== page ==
Monday, August 30, 2010

Do Clerkships Make Financial Sense? Part 2

In the first part of this series, we discussed the cost to the law student of performing a clerkship.  We determined a ballpack estimate that the clerkship will cost the law student about $95K.  Now let's take a look at the typical reasons to complete a clerkship that law schools tell students - and whether they are warranted in practice.

1) Will a clerkship help you become a better lawyer?
Here, the comparison should not be "as compared to what you were at graduation", but instead "as compared to what you would be after having completed your first year at a law firm."  That is, doing any legal work, including a clerkship, will make you a better lawyer.  The real question is whether the clerkship would teach you more about the practice of law than if you worked at a law firm for a year.

In most cases, the answer is no - you would typically get much more experience of the practice of law working for a law firm for that year.  First, you are going to be working many more hours at a law firm than at a clerkship.  Second, you are going to be actually practicing law - unlike a clerkship where you will not be exposed to the legal business aspects like wooing clients and billing time.

I have worked with many people who have completed clerkships and worked with many first and second year associates.  Let's compare a person coming into the firm after a one-year clerkship to a person lateralling into the firm after working at another firm for a year.  Here are the typical pros and cons:

The person coming in from a clerkship is going to be slightly better at writing.  Their citation will typically be faultless (although it typically would have been faultless anyway).  This should be expected because they have had more practice with these.

On the other hand, the people coming in from clerkships often have trouble taking charge and thinking independently - they are used to being told how to write the opinion.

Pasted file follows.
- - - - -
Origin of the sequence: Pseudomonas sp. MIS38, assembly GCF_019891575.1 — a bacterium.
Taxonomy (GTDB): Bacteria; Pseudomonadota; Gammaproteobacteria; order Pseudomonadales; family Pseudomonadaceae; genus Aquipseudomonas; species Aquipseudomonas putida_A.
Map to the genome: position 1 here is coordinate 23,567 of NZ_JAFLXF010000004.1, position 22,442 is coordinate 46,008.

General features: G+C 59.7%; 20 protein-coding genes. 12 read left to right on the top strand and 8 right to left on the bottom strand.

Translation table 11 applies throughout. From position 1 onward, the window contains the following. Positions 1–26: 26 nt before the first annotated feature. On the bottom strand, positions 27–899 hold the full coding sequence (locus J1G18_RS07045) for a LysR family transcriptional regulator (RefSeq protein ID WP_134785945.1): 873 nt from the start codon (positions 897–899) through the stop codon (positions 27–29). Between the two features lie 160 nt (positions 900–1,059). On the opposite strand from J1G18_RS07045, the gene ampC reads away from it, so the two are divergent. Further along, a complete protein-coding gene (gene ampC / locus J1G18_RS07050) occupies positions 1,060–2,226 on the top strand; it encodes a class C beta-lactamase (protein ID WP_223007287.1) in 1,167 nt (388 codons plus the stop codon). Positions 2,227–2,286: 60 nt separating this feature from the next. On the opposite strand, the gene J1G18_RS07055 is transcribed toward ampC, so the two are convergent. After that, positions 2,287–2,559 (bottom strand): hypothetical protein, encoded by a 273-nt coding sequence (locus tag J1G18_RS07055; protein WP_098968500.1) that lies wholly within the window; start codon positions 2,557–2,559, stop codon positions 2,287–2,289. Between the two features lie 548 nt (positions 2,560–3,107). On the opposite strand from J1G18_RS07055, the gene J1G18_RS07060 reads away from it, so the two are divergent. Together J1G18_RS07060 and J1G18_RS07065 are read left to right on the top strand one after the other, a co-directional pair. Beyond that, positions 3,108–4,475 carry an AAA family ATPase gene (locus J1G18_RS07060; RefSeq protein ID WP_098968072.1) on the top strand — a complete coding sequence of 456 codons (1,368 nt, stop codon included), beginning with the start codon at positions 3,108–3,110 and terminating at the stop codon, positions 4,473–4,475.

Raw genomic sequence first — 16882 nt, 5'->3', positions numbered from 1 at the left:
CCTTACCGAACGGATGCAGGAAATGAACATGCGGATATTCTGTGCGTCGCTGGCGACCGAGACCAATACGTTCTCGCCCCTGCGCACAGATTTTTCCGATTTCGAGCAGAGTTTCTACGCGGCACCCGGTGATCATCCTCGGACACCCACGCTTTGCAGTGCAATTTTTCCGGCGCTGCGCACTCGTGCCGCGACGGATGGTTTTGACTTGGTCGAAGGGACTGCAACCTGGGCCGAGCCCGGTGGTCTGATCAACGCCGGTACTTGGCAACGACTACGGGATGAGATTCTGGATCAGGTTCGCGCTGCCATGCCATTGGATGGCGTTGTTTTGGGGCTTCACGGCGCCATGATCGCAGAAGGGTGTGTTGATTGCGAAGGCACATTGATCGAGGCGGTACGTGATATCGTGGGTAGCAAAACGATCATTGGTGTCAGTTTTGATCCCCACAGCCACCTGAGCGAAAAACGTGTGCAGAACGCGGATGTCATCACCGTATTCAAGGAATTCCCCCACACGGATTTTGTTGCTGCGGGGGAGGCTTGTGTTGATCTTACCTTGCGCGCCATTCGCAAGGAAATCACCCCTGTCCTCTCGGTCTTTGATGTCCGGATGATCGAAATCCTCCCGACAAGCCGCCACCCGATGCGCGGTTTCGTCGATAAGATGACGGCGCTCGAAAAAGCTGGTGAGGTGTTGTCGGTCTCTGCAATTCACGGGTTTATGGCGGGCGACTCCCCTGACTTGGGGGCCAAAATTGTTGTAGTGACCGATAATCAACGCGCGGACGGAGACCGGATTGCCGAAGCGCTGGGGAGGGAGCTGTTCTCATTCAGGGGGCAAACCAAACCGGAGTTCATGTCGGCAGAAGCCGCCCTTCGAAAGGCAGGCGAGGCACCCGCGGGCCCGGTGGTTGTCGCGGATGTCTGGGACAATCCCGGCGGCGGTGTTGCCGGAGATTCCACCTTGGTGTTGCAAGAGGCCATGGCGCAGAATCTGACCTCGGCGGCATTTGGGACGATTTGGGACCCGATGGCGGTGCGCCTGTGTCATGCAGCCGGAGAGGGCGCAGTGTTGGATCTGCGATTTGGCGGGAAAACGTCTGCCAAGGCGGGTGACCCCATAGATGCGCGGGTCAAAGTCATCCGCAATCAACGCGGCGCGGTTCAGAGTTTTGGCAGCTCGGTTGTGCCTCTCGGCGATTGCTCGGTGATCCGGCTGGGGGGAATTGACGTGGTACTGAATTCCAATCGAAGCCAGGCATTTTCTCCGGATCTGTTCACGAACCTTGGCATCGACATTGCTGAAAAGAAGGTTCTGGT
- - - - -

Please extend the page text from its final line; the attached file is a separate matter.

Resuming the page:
They also sometimes have trouble switching from a "judicial" frame of mind to an "advocacy" frame of mind.  For example, as an advocate, it is perfectly acceptable to advance new theories of law to zealously represent your client.  However, judges are typically much more bound by stare decisis and the attitude rubs off on the clerks. 

Additionally, the people coming in from clerkships face a rough awakening with regard to client service.  In a clerkship, the judge can set their schedule and manage their docket.  Not so in practice - you are at the service of your client, and if you don't service the client the way that they want to be serviced, then you won't have a client and eventually won't have a job.  In this regard, people that have completed clerkships often come in with the wrong attitude.

Also, the sheer number of hours that are worked in a law firm is often a real surprise to people that have completed a clerkship - as well as the fact that there are many hours that you will spend at work dealing with issues that are not billable (and hence are not counted as "work").

Bottom line, if you cloned someone at graduation and one clone did a clerkship and the other worked in a quality law firm for a year - and then both applied to another firm for the same job, I would pick the clone with the year of experience in a law firm, hands down.  At the point in time that I am choosing, the clone with the year's experience in a law firm is a "better lawyer", period.

This situation becomes even more pronouced if the clerkship is a 2 year or longer clerkship.  The person completing the clerkship is going to be way behind in learning the actual practice of law.

There are two exceptions to this: